4. Strengthens Baby’s Immune System
When you practice skin-to-skin contact with your baby, you’re transferring your antibodies directly from your skin to theirs. Antibodies are proteins made by your immune system that help fight infections. Your developed immune system strengthens your baby’s developing immune system.
This important practice also helps to hydrate baby’s skin, which creates a protective barrier against bacteria. The same thing happens when dad, a grandparent, or any caregiver practices skin-to-skin contact.
5. Leads to Quality Sleep for Baby
Have you noticed how calm your baby is in your arms? Skin-to-skin contact eases pain or discomfort, which reduces crying and improves sleep. When babies spend more time nestled close in their caregiver’s arms, they are able to achieve deeper and more restful sleep. Quality sleep leads to better growth, brain function, and overall health. However, it’s important to follow the American Academy of Pediatrics’ safe sleep guidelines for naps and nighttime sleep, including placing babies on their back on a firm, flat surface.
6. Establishes an Environment for Growth
When babies have all their needs met, they can focus their energy on growing, learning, and thriving. This makes perfect sense; consider times in your life when you have felt in danger or extremely stressed. How easy is it to learn and thrive in these moments? When babies are stressed or their needs are not met, they feel that they are in danger and all their energy goes to survival. Babies feel safest when they are close to their mom or primary caregiver. Mom’s scent, warmth, and the sound of her heartbeat and voice soothe her baby and establish an environment of comfort. By regularly practicing skin-to-skin contact with your baby, you are reminding them that they are safe, loved, and free to learn.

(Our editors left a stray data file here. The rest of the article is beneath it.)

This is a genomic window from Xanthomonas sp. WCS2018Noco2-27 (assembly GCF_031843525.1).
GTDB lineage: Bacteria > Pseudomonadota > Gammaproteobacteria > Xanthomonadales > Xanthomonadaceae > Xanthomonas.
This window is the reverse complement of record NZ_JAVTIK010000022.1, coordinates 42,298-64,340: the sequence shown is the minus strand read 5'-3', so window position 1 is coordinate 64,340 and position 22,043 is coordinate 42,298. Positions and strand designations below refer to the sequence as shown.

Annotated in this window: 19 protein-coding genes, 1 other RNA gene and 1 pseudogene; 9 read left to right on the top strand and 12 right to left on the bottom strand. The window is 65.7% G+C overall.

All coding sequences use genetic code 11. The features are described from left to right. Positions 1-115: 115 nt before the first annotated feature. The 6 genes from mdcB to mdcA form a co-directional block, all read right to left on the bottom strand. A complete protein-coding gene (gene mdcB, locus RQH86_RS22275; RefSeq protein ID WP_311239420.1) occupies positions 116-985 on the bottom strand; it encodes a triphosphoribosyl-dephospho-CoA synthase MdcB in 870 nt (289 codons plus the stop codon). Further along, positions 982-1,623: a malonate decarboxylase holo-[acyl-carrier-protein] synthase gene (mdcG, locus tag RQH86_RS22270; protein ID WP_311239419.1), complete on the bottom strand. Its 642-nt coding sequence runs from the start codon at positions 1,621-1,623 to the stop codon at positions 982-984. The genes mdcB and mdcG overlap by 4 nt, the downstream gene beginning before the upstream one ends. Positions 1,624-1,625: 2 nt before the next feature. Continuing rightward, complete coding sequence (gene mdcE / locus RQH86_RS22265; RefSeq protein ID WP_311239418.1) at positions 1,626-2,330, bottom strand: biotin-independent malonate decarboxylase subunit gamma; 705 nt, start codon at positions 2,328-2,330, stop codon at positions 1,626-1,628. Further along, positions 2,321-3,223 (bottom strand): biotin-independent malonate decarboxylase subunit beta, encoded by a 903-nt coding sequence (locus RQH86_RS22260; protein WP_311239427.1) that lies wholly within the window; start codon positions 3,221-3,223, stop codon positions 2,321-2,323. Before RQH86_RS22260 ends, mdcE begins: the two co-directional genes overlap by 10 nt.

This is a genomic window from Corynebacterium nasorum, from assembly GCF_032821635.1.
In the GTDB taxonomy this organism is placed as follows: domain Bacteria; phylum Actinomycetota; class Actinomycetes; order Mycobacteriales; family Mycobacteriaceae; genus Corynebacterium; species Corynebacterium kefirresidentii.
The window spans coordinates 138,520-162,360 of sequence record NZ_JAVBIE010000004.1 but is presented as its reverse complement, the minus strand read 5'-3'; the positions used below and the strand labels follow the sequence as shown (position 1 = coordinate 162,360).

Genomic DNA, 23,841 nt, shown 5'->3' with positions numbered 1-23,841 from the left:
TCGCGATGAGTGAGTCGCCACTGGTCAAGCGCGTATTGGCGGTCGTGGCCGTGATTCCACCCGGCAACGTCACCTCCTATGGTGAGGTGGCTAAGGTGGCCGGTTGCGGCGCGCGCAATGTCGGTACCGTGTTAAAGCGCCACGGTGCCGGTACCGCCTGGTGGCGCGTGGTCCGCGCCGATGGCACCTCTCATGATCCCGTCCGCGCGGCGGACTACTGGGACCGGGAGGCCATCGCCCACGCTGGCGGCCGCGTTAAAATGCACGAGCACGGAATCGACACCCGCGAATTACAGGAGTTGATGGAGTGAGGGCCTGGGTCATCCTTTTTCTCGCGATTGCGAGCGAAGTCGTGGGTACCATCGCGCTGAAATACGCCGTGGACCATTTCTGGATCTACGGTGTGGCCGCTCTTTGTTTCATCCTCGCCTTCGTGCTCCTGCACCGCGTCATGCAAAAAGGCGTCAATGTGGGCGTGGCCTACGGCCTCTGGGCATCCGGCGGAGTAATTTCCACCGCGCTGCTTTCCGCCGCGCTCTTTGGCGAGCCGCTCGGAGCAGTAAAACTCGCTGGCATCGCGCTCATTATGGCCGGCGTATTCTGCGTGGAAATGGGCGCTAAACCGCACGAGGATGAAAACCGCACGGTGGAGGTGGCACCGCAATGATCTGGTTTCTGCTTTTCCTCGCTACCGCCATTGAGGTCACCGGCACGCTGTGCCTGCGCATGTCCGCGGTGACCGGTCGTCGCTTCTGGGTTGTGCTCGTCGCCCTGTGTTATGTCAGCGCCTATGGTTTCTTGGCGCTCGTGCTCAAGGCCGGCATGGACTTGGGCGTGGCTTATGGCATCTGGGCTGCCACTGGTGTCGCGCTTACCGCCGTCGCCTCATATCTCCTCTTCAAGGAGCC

7. Promotes Healthy Weight Gain
Because skin-to-skin contact helps babies to regulate their temperature, heart rate, and breathing patterns and increases their oxygen levels, they can focus their energy on growth. As stated above, skin-to-skin initiates more responsive breastfeeding, which also leads to greater weight gain. Likewise, weight gain is improved because skin-to-skin contact helps babies to absorb and digest nutrients. All of these wonderful benefits work together for optimal health and happiness.
8. Fosters Empathy and Positive Relationships
A study that took place over a 20-year span followed a group of babies into adulthood. Some of these babies practiced skin-to-skin contact regularly with their moms and some spent the beginning of their life in incubation care. The study concluded that the babies who spent the beginning of their life close to their moms became more empathetic adults with more positive relationships.
9. Encourages a Strong and Loving Bond
Your baby’s very first relationship is with you, their mom, dad, or primary caregiver. Your relationship with your baby sets the stage for all their future relationships. Physical touch is your baby’s love language. Skin-to-skin contact is the best way to form a strong attachment with your baby, which is essential for their development and their future.